Manchester Jewish leaders have accused a local organisation of breaking a promise by allowing participants in a 1940s weekend to wear Nazi uniforms.
Bolton Street station in Bury, an area with a large Jewish community, was turned by the East Lancashire Railway society into a re-creation of a 1940s war zone at the weekend, with British “Tommies” rubbing shoulders with “Yanks” and “Germans”.
Complaints two years ago about people wearing black SS uniforms led the organisation to ban them and any SS insignia. This was made clear on its website advertisement for this year’s event. However, it said that other German uniforms were acceptable.
But that ban did not satisfy Councillor Michelle Wiseman, chief executive of Manchester Jewish Community Care, nor Rabbi Yehuda Brodie of the Manchester Beth Din.
Cllr Wiseman, who has just been re-elected to Bury Council, said: “We have had a lot of correspondence with this organisation in the last few years. They said it was people depicting the times. As far as I understood it, they had banned all Nazi uniforms.
“We told them it was not appropriate because the Germans were never here. There is nothing wrong with wartime commemorations, but they promised that this wouldn’t happen again, and I am horrified that it has happened once more.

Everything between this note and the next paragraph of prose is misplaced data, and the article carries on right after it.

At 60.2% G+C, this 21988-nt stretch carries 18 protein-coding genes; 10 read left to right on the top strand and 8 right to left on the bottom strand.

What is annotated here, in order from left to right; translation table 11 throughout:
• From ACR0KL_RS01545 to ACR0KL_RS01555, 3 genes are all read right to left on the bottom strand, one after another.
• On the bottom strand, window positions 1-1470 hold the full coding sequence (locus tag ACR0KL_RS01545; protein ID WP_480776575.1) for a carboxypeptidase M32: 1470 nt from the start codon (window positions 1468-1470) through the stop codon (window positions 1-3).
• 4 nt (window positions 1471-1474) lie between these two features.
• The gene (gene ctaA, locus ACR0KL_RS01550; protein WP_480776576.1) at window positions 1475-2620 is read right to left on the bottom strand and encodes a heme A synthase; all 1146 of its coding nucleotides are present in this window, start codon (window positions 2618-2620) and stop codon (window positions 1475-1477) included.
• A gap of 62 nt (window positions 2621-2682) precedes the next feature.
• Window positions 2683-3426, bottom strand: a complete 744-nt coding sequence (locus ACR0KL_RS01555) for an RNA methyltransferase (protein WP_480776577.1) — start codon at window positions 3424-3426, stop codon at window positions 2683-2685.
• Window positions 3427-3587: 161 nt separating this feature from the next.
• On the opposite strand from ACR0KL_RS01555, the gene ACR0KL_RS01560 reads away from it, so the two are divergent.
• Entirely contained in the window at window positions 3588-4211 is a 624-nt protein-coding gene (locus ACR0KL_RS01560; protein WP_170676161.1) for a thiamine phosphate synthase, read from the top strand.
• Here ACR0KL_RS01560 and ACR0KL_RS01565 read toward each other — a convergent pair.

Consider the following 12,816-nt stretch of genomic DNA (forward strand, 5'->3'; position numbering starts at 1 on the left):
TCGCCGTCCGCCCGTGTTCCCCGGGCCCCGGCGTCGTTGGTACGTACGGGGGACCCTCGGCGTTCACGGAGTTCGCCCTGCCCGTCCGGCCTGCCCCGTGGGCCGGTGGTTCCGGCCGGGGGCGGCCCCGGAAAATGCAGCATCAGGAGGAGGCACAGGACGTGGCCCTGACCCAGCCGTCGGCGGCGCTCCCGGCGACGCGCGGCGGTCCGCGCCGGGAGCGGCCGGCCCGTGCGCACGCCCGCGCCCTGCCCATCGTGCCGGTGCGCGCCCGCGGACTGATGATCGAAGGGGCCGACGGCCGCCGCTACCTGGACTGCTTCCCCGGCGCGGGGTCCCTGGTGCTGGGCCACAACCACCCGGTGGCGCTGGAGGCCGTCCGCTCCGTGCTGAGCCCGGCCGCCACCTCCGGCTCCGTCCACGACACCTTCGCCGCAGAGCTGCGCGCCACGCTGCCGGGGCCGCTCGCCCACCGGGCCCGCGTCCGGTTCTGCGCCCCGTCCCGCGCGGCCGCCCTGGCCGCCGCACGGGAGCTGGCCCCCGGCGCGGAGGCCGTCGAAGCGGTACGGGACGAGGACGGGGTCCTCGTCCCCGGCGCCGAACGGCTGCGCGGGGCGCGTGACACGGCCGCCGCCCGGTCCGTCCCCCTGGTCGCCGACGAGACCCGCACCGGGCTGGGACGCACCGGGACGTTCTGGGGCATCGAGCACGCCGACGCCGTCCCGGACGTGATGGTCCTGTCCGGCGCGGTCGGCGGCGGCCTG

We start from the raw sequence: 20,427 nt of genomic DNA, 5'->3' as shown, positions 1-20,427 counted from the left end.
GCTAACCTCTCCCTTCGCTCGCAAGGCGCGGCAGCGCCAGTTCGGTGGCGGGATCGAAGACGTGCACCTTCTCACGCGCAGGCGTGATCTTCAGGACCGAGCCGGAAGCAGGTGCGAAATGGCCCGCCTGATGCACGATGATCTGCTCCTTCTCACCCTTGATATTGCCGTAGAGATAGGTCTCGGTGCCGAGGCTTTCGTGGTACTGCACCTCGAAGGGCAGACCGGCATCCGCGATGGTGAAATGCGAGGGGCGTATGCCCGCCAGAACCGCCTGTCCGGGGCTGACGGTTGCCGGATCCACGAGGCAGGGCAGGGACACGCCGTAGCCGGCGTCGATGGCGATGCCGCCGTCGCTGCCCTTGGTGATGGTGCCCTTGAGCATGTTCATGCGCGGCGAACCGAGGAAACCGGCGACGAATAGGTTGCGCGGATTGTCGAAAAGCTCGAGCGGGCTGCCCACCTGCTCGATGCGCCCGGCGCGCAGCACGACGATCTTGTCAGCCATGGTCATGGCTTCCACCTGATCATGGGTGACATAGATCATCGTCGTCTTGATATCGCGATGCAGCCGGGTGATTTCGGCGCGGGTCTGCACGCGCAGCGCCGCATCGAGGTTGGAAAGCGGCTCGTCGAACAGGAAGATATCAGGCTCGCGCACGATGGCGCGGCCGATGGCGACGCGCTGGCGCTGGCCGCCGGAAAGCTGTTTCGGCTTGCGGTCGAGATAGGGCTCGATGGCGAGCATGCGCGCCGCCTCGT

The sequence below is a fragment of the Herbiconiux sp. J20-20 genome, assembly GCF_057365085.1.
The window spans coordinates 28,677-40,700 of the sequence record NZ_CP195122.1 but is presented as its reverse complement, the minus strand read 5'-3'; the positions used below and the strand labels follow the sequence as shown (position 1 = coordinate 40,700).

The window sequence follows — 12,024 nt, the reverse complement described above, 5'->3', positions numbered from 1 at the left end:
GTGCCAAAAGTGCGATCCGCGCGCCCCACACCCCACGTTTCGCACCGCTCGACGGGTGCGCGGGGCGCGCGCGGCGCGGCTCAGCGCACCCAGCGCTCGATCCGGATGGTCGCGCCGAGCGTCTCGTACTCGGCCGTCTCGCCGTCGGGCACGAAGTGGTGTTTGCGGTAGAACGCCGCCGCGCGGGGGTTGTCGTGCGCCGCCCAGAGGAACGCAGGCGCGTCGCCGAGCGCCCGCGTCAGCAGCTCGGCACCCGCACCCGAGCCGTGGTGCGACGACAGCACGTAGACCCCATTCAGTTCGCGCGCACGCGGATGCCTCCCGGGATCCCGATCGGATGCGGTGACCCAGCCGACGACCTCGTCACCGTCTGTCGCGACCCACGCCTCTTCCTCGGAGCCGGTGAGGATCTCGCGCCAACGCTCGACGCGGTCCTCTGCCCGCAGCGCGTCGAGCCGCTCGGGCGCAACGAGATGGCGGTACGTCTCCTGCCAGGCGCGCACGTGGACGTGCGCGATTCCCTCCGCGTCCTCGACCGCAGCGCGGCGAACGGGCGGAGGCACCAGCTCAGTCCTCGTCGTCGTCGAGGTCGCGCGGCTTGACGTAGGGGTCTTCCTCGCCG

“It’s not just the Jewish community that has been upset, but also war veterans who fought them. Manchester also has a sizeable Polish community, whose country also suffered under the Nazis.”
Manchester Jewish Representative Council president Barbara Goldstone said: “I am not happy about this at all. We have complained about it before and they said things would change, but obviously they haven’t.”
Rabbi Yehuda Brodie, registrar of Manchester Beth Din, praised the organisers last year for taking the decision to ban the SS uniforms. But he also believed the ban should apply to all Nazi uniforms.
“The pain caused to any victim of the Nazi horror is still such that any attempt to associate with that would be anathema to any decent person,” said Rabbi Brodie.
“I would urge the organisers again to be even more vigorous and vigilant in stopping this.”
A woman at East Lancashire Railway, who did not want to be named, said those who dressed in Nazi uniforms had come from outside the area.
“There are numerous 1940s events around the country and these people tour them,” she said. “This was something we were aware of and we went to great lengths to make it clear that black SS uniforms and insignia were not allowed.
“The weekend was about the 1940s and the war was a major part of that. People do like to dress up and have fun but we don’t set out to upset anyone.”
When called by the JC, event organiser Neil Parkington said: “I am making my tea and I do not want to speak to you. I do not have to. This is a free country and I speak to who I want to.”